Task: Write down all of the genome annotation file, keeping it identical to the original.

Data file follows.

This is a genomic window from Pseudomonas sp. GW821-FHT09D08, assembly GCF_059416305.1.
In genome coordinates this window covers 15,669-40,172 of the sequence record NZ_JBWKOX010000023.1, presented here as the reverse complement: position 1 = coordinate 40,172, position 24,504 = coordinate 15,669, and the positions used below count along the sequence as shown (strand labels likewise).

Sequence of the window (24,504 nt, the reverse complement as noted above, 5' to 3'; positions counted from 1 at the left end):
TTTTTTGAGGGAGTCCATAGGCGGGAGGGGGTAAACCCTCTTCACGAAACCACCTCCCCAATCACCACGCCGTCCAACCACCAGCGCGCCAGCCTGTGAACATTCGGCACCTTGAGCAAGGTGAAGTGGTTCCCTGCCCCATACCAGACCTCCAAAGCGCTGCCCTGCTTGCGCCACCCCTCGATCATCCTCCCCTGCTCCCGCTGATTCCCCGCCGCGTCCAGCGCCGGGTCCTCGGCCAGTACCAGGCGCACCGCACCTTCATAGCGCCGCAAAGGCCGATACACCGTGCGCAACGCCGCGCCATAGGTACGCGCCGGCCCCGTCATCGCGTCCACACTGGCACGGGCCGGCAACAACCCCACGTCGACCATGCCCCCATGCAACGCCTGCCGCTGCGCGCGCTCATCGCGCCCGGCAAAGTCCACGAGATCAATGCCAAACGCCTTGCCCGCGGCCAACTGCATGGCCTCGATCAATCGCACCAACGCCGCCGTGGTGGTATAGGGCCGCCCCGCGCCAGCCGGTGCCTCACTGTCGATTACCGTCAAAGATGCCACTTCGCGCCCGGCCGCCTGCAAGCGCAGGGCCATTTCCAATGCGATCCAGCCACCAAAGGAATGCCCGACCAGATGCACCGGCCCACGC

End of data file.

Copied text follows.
This is a genomic window from Pseudomonas sp. GW821-FHT09D08, assembly GCF_059416305.1.
In genome coordinates this window covers 15,669-40,172 of the sequence record NZ_JBWKOX010000023.1, presented here as the reverse complement: position 1 = coordinate 40,172, position 24,504 = coordinate 15,669, and the positions used below count along the sequence as shown (strand labels likewise).

Sequence of the window (24,504 nt, the reverse complement as noted above, 5' to 3'; positions counted from 1 at the left end):
TTTTTTGAGGGAGTCCATAGGCGGGAGGGGGTAAACCCTCTTCACGAAACCACCTCCCCAATCACCACGCCGTCCAACCACCAGCGCGCCAGCCTGTGAACATTCGGCACCTTGAGCAAGGTGAAGTGGTTCCCTGCCCCATACCAGACCTCCAAAGCGCTGCCCTGCTTGCGCCACCCCTCGATCATCCTCCCCTGCTCCCGCTGATTCCCCGCCGCGTCCAGCGCCGGGTCCTCGGCCAGTACCAGGCGCACCGCACCTTCATAGCGCCGCAAAGGCCGATACACCGTGCGCAACGCCGCGCCATAGGTACGCGCCGGCCCCGTCATCGCGTCCACACTGGCACGGGCCGGCAACAACCCCACGTCGACCATGCCCCCATGCAACGCCTGCCGCTGCGCGCGCTCATCGCGCCCGGCAAAGTCCACGAGATCAATGCCAAACGCCTTGCCCGCGGCCAACTGCATGGCCTCGATCAATCGCACCAACGCCGCCGTGGTGGTATAGGGCCGCCCCGCGCCAGCCGGTGCCTCACTGTCGATTACCGTCAAAGATGCCACTTCGCGCCCGGCCGCCTGCAAGCGCAGGGCCATTTCCAATGCGATCCAGCCACCAAAGGAATGCCCGACCAGATGCACCGGCCCACGC